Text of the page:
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I have an MD5 hash and need to generate a file that matches it.

There are absolutely no constrains on the contents of said file, it can be binary gibberish. The only important thing is that it matches the hash.

Is this possible?

I have the original file that produces the hash, but the new file is not allowed to be "visually identical", so appending bytes isn't allowed.

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In general, no. For MD5, we know a cheap way of finding collisions, i.e. finding two files F1 and F2 such that F1≠F2 MD5(F1) = MD5(F2). Even better, we know how to find collisions with a known prefix: given a prefix P, we know a cheap way of finding M1 and M2 such that M1≠M2 and MD5(P+M1) = MD5(P + M2). More generally, because the collision is in the compression function, i.e. in the part of the calculation that updates the state by incrementally processing the input, MD5(P+M1+S) = MD5(P+M2+S) for any suffix S. However, this attack does not let you choose M1 or M2: they'll be some arbitrary gibberish. In particular, given M1, in general, there's no way (other than brute force) to find M2 such that MD5(P+M1) = MD5(P+M2). That's true even with an empty prefix: given M1, in general, there's no practical way to find M2 such that M1≠M2 and MD5(M1) = MD5(M2).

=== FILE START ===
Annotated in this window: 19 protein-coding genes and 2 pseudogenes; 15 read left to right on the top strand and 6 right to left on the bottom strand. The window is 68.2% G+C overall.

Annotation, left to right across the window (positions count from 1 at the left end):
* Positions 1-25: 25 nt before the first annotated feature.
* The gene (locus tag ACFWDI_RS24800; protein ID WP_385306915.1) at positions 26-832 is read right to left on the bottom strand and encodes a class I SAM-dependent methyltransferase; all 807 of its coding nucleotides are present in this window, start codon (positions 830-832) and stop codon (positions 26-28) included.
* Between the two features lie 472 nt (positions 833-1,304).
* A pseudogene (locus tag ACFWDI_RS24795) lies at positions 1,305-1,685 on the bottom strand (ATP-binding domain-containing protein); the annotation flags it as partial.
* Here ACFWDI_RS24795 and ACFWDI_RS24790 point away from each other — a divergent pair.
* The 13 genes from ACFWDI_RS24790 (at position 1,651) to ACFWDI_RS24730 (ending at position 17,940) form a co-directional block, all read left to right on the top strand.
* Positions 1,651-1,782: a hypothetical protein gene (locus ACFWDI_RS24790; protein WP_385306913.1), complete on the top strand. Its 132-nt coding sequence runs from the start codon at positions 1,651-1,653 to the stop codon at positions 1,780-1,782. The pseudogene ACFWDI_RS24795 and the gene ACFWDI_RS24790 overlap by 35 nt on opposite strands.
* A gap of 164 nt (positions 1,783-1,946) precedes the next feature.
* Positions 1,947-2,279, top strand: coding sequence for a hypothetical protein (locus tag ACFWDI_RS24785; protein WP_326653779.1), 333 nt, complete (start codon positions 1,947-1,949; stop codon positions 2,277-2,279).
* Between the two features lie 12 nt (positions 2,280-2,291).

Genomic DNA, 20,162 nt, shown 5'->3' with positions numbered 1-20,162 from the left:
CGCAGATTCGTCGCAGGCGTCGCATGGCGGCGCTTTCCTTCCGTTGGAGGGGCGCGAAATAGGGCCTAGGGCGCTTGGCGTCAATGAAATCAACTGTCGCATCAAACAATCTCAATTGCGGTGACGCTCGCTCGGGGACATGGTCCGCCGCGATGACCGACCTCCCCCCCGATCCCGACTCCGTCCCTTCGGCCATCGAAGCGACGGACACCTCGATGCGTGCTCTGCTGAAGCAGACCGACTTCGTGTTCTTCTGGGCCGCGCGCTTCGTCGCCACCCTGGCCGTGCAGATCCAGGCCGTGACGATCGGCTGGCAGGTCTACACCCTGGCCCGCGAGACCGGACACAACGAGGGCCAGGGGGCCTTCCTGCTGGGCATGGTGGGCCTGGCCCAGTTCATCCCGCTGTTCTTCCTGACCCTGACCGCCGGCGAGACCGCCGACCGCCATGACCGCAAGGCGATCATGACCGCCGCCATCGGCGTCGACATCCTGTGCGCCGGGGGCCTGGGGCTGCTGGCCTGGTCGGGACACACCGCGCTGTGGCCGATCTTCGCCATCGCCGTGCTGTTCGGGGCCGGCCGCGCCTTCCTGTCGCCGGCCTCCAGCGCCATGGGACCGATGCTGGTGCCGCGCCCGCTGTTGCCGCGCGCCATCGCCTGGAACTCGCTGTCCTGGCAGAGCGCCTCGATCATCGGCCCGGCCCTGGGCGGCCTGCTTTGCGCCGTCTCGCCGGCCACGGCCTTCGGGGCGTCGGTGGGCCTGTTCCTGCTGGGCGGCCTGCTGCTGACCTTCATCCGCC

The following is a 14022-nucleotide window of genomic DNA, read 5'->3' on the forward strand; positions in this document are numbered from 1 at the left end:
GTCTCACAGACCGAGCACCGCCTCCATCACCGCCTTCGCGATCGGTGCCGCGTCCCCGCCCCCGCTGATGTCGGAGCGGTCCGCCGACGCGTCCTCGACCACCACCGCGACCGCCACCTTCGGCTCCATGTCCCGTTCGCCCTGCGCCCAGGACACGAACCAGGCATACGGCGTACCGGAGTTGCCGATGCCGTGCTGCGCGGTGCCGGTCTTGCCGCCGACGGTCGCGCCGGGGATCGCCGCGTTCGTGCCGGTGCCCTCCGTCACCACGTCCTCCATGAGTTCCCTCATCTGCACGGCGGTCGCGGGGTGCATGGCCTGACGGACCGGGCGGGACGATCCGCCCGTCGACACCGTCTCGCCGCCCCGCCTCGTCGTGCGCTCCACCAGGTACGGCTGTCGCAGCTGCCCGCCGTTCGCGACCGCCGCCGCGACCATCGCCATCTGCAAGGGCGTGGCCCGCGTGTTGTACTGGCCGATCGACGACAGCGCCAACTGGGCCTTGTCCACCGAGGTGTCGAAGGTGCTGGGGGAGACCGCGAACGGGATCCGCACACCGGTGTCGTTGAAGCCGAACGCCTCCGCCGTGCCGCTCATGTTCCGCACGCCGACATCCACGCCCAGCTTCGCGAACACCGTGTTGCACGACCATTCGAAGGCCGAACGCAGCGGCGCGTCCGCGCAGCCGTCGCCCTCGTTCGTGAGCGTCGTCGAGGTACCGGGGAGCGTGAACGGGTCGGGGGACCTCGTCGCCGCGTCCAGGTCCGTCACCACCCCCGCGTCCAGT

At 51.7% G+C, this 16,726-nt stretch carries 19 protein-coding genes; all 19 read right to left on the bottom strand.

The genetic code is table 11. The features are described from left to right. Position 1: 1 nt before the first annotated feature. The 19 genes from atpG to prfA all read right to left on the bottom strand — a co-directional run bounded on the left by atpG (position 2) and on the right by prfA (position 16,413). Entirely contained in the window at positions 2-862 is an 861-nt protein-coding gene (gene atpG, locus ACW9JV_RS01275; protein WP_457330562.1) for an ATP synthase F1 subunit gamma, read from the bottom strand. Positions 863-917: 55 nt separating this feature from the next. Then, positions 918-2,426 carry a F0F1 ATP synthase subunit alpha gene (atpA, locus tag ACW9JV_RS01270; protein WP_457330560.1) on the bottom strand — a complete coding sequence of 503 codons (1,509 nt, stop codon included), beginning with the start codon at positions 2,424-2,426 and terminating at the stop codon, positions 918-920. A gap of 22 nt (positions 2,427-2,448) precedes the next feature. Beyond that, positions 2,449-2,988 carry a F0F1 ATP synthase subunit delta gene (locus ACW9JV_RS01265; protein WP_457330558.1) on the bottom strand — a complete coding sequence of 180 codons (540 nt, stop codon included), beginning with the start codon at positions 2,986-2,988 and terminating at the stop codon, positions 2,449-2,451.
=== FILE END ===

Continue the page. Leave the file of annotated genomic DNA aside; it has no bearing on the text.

However, if you've been given this task, it's possible that you've been given a file that was specifically constructed by this collision attack, i.e. you've been given F1 = P+M1+S which was constructed by choosing a known prefix P, constructing a collision (M1,M2) and appending a suffix S. You can detect this by attempting the collision attack at each position in F1 and seeing if you come up with M1. This can be sped up by analyzing the state of the MD5 calculation at each position to see if it has reached a “weak” state which can be reached in multiple ways: that state would be the colliding state where MD5(P+M1) = MD5(P+M2). For SHA-1, this is what Marc Stevens's sha1collisiondetection does. I don't know of a similar tool for MD5.

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    $\begingroup$ Even more generally, given $P_1, P_2$, we can find $M_1, M_2$ such that $MD5(P_1+M_1+S) = MD5(P_2+M_2+S)$; that is, the collisions can have different prefixes. $\endgroup$
    – poncho
    Feb 12 at 4:45
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Is this possible?

This is known as the 'second preimage' problem. Alas, there are no known methods to do it against MD5 that are more efficient than brute force (which, at an expected $2^{128}$ MD5 compression function evaluations, is infeasible).

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